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ERIC Number: ED170689
Record Type: RIE
Publication Date: 1978
Pages: 12
Abstractor: N/A
Reference Count: 0
The Psycholinguistic Basis of Cognitive Clarity.
Downing, John
The "cognitive clarity theory of reading" represents a resolution of the controversies about the relation between speech, writing, and reading. The work of M.A.K. Halliday suggests that learning to read and write is a natural extension of the "mathetic" speech functions, which consist of speech related to children's attempts to understand themselves and the world. These mathetic functions seem to be the foundation of I.G. Mattingly's concept of "linguistic awareness." The mathetic functions of language and linguistic awareness were the psycholinguistic foundations for the thinking that led to the invention of writing, which rests on both functional and featural concepts. Learning to read involves comprehension of the intended significance of the symbols that code an author's communication. M.D. Vernon's research has pointed to cognitive confusion as the fundamental characteristic of reading failure; other research has shown that a state of cognitive confusion about reading is normal for most beginning readers and has indicated that teachers should be more concerned about the development of metalinguistic concepts than about visual perception. These studies have led to the proposal of the cognitive clarity theory of reading, which may be summarized in eight postulates concerning written language, the process of learning to read, and children's initial cognitive confusion and increasing development of cognitive clarity about language. (GT)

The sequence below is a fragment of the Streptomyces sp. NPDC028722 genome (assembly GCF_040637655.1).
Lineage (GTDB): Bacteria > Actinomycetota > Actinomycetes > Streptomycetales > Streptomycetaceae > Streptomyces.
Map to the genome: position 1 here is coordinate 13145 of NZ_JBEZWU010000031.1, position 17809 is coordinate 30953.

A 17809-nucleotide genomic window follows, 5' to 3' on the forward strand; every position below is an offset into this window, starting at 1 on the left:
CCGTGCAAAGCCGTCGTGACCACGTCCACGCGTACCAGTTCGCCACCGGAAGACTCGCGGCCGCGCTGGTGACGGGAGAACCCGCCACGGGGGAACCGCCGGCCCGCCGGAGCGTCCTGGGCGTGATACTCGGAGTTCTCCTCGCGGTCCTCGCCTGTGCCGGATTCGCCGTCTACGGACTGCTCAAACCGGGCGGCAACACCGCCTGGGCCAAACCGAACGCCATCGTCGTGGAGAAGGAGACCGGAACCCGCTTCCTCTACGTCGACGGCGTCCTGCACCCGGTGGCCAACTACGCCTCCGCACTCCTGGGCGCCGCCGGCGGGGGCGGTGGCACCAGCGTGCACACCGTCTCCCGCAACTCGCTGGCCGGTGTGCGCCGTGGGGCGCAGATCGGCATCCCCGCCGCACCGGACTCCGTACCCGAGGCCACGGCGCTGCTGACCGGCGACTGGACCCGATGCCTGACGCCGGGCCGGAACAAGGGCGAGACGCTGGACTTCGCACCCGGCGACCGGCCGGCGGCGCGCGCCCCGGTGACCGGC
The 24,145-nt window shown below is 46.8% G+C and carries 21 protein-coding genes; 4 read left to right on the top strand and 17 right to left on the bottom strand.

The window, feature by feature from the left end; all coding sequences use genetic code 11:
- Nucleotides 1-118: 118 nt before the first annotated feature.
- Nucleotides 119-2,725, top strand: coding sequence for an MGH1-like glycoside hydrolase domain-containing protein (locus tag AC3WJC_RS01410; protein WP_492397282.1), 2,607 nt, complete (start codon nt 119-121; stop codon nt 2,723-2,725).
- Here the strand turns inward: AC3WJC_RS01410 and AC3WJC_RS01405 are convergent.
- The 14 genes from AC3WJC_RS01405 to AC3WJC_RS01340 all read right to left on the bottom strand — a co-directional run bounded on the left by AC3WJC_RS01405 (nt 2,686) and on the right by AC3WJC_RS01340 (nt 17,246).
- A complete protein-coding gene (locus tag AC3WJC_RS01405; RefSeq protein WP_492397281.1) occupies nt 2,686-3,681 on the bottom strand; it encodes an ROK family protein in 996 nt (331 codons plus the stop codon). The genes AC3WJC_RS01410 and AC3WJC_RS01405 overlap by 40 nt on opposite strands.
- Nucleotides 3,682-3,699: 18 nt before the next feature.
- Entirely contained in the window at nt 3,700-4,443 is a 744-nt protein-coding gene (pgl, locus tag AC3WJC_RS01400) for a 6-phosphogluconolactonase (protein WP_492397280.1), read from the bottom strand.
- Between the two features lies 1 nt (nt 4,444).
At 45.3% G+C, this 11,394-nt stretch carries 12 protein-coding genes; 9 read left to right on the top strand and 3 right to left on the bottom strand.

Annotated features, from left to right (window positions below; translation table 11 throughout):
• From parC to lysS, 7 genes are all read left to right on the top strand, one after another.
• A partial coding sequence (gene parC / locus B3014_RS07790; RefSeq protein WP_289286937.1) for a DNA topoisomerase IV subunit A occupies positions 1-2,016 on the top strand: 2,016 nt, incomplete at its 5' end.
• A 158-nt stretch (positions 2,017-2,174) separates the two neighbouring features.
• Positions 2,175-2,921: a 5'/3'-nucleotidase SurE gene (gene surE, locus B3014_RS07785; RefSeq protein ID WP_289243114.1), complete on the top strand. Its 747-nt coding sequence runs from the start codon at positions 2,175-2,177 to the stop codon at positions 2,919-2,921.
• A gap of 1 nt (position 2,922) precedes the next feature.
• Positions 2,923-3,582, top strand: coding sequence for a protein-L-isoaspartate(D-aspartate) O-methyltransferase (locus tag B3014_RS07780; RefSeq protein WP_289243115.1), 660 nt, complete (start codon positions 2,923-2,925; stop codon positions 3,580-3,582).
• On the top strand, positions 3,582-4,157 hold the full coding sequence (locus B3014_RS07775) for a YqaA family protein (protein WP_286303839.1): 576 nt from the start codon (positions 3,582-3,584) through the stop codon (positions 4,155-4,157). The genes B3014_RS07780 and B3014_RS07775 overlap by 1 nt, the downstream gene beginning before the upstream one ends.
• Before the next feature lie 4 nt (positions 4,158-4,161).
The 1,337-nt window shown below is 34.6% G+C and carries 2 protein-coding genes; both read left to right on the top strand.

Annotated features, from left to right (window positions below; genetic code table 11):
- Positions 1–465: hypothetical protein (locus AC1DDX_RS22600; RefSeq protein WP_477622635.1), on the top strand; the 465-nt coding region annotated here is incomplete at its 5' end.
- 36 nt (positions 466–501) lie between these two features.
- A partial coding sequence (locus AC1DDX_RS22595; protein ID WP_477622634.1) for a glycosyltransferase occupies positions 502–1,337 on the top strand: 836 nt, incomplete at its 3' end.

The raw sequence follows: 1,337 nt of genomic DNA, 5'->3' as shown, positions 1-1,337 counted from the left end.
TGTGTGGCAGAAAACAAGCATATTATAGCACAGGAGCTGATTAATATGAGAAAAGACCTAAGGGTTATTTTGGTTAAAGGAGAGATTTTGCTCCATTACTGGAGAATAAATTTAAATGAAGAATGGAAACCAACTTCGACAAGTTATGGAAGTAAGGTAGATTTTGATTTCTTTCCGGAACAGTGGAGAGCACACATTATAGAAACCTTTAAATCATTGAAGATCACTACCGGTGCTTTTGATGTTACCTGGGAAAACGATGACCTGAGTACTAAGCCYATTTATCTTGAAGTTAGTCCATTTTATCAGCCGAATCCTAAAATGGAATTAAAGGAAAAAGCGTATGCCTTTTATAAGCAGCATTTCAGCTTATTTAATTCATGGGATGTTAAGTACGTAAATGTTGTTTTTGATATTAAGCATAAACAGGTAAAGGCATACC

Publication Type: Speeches/Meeting Papers; Opinion Papers; Information Analyses
Education Level: N/A
Audience: N/A
Language: English
Sponsor: N/A
Authoring Institution: N/A
Note: Paper presented at the Annual Meeting of the National Reading Conference (28th, St. Petersburg Beach, Florida, November 30-December 2, 1978)